[hawrd, hohrd]
a large group, multitude, number, etc.; a mass or crowd: a horde of tourists.
a tribe or troop of Asian nomads.
any nomadic group.
a moving pack or swarm of animals: A horde of mosquitoes invaded the camp.
verb (used without object), horded, hording.
to gather in a horde: The prisoners horded together in the compound.

1545–55; earlier also hord, hordaCzech, Polish horda < Ukrainian dialect gordá, Ukrainian ordá, Old Russian (orig. in Zolotaya orda the Golden Horde), via Mongolian or directly < Turkic ordu, orda royal residence or camp (later, any military encampment, army); cf. Urdu

hoard, horde.

1. mob, herd, throng.
Dictionary.com Unabridged
Based on the Random House Dictionary, © Random House, Inc. 2014.
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World English Dictionary
horde (hɔːd)
1.  a vast crowd; throng; mob
2.  a local group of people in a nomadic society
3.  a nomadic group of people, esp an Asiatic group
4.  a large moving mass of animals, esp insects
5.  (intr) to form, move in, or live in a horde
usage  Horde is sometimes wrongly written where hoard is meant: a hoard (not horde) of gold coins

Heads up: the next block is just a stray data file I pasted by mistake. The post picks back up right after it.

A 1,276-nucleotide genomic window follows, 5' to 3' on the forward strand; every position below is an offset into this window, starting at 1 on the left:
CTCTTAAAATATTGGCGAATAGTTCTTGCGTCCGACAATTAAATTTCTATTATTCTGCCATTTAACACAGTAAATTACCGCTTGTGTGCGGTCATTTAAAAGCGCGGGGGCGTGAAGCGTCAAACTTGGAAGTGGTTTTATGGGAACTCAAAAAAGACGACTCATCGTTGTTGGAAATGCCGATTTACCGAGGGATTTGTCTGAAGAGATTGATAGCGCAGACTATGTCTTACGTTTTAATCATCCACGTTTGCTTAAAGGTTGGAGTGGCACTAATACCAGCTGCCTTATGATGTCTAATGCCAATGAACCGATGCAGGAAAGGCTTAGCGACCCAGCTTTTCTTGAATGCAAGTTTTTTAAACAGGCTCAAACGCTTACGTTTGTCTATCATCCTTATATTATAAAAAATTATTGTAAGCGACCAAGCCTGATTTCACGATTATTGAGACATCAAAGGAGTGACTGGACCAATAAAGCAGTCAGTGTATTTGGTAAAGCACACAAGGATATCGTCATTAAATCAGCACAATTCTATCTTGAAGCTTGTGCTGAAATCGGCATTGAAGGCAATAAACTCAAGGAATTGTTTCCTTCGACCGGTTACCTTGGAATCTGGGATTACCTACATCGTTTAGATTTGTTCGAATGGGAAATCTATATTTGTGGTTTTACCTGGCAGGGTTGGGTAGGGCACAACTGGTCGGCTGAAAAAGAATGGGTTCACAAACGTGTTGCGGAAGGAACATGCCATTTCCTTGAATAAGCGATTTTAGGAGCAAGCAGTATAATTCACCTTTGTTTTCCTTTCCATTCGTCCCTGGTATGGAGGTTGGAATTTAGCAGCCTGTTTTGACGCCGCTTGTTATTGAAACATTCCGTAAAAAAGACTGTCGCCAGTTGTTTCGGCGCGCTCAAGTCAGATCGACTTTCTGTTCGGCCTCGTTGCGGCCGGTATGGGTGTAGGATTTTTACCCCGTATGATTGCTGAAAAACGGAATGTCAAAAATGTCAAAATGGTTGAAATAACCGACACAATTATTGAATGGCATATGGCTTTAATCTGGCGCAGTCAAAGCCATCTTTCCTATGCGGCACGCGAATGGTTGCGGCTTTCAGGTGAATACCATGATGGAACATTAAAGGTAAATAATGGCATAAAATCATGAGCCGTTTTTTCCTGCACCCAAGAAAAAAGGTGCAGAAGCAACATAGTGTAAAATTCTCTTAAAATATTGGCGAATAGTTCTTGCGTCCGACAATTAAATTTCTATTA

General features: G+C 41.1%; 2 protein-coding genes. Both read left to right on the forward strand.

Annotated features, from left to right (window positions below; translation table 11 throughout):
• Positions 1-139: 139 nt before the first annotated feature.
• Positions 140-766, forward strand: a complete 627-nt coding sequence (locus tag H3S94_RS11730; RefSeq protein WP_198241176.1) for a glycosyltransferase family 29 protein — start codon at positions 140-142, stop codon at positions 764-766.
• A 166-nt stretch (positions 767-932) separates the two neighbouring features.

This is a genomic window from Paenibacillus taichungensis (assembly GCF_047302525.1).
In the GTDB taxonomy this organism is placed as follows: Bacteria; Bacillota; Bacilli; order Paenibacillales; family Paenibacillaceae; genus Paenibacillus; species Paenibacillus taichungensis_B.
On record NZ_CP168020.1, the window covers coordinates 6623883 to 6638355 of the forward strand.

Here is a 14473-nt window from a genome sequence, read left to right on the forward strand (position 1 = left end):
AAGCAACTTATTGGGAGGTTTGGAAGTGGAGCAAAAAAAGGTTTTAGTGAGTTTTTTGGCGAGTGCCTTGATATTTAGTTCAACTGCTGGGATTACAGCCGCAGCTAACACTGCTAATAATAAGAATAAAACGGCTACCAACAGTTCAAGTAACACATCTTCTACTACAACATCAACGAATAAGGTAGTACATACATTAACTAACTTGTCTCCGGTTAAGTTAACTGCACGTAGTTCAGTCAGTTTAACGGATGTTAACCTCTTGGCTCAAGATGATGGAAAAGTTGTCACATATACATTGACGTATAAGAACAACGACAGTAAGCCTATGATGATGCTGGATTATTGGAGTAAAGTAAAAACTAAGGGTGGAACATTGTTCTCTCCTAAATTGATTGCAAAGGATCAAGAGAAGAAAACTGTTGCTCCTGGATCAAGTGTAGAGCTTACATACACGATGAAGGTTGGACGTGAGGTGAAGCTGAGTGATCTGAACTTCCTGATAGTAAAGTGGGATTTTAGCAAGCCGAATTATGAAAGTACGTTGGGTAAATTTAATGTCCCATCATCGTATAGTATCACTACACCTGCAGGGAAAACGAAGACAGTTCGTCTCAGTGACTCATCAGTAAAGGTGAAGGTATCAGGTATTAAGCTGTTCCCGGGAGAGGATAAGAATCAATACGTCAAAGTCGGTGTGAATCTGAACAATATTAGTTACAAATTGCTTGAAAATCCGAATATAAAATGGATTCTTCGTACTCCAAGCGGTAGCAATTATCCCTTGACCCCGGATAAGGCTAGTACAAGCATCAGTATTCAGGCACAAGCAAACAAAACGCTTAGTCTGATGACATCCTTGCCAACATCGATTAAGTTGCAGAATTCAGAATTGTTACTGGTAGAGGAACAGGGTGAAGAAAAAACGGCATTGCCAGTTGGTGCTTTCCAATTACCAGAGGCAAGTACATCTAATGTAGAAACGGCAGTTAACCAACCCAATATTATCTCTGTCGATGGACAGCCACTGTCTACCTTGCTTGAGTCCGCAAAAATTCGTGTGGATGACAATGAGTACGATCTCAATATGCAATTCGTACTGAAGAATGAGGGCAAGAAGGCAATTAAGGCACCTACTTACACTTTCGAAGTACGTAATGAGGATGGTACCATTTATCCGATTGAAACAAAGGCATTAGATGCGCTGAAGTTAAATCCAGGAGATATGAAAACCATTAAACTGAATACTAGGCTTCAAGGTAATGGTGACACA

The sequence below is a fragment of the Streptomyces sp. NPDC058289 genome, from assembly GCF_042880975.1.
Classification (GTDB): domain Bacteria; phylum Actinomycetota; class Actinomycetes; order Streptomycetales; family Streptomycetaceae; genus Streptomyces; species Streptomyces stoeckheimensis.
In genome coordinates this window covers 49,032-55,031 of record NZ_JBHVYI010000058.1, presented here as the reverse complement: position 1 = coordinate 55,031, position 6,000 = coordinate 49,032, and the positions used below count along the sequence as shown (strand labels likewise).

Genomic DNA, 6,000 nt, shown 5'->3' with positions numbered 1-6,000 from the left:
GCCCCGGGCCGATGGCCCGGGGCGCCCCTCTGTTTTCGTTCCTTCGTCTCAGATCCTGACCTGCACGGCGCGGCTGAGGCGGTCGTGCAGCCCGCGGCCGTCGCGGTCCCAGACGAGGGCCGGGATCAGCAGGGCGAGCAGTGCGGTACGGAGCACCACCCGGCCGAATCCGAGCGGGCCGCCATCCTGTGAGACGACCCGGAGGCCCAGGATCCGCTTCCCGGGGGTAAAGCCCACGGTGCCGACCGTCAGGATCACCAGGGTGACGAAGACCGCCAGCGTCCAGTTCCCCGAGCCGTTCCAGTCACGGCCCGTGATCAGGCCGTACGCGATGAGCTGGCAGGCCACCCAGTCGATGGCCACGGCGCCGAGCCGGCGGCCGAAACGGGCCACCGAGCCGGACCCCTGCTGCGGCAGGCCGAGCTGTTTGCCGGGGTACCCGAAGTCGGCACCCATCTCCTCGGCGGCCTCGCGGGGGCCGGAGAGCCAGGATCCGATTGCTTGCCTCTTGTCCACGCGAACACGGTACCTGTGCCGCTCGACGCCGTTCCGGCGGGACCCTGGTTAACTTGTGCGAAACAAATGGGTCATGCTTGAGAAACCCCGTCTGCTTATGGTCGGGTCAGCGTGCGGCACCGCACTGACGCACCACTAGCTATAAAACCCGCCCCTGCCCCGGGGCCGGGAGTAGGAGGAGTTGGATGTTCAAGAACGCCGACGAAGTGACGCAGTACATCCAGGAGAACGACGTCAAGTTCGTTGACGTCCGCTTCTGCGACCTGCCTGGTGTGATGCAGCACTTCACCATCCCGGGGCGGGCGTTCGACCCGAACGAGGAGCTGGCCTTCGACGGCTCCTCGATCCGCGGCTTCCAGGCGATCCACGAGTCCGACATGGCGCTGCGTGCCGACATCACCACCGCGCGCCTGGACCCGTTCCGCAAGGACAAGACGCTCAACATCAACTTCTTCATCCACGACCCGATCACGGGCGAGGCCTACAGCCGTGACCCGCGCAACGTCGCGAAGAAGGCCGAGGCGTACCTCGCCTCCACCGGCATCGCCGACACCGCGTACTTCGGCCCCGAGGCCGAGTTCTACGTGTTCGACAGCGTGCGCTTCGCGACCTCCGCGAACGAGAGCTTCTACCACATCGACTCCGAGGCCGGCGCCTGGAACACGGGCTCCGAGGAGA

Collins English Dictionary - Complete & Unabridged 10th Edition
2009 © William Collins Sons & Co. Ltd. 1979, 1986 © HarperCollins
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Word Origin & History

1555, from W. Turkic (cf. Tatar urda "horde," Turkish ordu "camp, army"), to Eng. via Polish, Fr., or Sp. The initial -h- seems to have been attached in Polish.
Online Etymology Dictionary, © 2010 Douglas Harper
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Example sentences
Americans are prone to spending in times of plenty and hording in times of trouble.
The people's reliance on social cohesion initially prevented looting and the hording of food.
He also was hording all of the paper towels, so you had no choice but to reach his way.
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